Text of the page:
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LDS youth experience pioneer migration

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SILVER CITY - It wasn’t your typical summer vacation experience.

More than 100 youngsters from western Iowa and eastern Nebraska converged on Mills County last week to experience first-hand what it was like to be a pioneer on the Mormon Pioneer Trail in the mid 1800s. The walkers are all members of the Church of Jesus Christ of Latter-day Saints.

“The kids are from all over the Council Bluffs Iowa Stake,” said Jerry Wendling, one of the adult organizers and chaperones for the walk. “The stake takes in southwest Iowa and some areas of eastern Nebraska.”

The nearly three-day trek began Thursday on Main Street in Silver City and made its way in and around the Mills Country countryside. Traveling on gravel roads, some of the walkers pulled handcarts while others carried baby dolls and personal belongings. They set up camp on Thursday and Friday evening and traveled during the day.

Chris Formhals of Hastings, an East Mills High School student, was a representative of the church’s Glenwood ward. He expected the walk to be a fulfilling experience, both physically and spiritually.

“It’s a workout,” Formhals said. “I think I’ll benefit from the exercise part and I think it will help me build strength within my church community.”

Formhals said the experience allowed him to interact with teens from other wards in the Council Bluffs Stake. It also gave him a better appreciation for hardships endured by families who traveled the Mormon Pioneer Trail.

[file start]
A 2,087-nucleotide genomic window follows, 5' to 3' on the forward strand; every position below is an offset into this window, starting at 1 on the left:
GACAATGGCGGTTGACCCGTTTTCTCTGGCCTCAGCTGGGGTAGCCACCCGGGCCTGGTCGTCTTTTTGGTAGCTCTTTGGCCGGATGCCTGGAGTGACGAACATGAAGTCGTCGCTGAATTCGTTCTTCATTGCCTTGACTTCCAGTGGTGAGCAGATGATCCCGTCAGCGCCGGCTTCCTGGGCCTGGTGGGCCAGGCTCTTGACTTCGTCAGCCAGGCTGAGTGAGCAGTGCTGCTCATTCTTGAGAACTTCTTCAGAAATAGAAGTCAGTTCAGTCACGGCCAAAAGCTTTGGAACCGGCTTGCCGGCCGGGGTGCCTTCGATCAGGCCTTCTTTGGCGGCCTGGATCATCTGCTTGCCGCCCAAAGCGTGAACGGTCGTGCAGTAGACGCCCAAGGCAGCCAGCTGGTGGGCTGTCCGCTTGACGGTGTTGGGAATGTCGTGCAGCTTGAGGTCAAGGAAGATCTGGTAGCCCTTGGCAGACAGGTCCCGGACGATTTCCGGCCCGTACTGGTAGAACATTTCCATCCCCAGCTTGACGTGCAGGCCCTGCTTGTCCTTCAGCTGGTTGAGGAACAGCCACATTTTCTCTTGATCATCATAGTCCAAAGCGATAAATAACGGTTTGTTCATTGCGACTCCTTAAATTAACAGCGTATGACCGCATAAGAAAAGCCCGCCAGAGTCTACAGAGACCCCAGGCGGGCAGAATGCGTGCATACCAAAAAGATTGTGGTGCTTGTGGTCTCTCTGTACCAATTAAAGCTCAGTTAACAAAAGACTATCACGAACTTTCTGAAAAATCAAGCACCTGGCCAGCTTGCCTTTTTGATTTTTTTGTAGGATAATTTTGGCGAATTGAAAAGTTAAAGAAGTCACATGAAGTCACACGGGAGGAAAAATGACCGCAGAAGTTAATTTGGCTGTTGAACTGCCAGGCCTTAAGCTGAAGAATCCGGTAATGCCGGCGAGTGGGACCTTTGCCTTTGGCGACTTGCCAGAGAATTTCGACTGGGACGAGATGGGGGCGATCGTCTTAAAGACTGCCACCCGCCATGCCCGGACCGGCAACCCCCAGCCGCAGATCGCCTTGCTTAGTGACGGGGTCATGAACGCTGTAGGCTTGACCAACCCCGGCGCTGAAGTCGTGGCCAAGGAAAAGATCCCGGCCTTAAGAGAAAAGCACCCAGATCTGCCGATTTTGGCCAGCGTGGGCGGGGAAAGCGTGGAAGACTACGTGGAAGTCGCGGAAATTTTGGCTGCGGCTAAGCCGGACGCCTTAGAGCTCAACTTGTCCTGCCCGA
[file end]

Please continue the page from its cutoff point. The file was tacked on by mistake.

Formhals and Wendling agreed that participants in last week’s re-enactment probably had an easier time traveling on the gravel roads of Mills County than the pioneer families that walked the high grasses and treacherous plains in the 1800s.

“The Mormon pioneers in the 1840s and 1850s, some had hand carts because they could not afford a wagon,” Wendling said. “We’re trying to give the kids a flair of what it was like.”

Beginning in 1846, more than 70,000 Mormons, seeking a new home where they could practice their religion freely and establish a cultural identity without persecution, took part in the mass migration from Nauvoo, Ill., to the Great Salt Lake in Utah. The 1,300-mile westward journey crossed the state of Iowa before connecting with the Great Platte River Road at the Missouri River in eastern Nebraska. The travelers encountered extreme and unpredictable weather conditions, sickness and death of loved ones throughout the journey.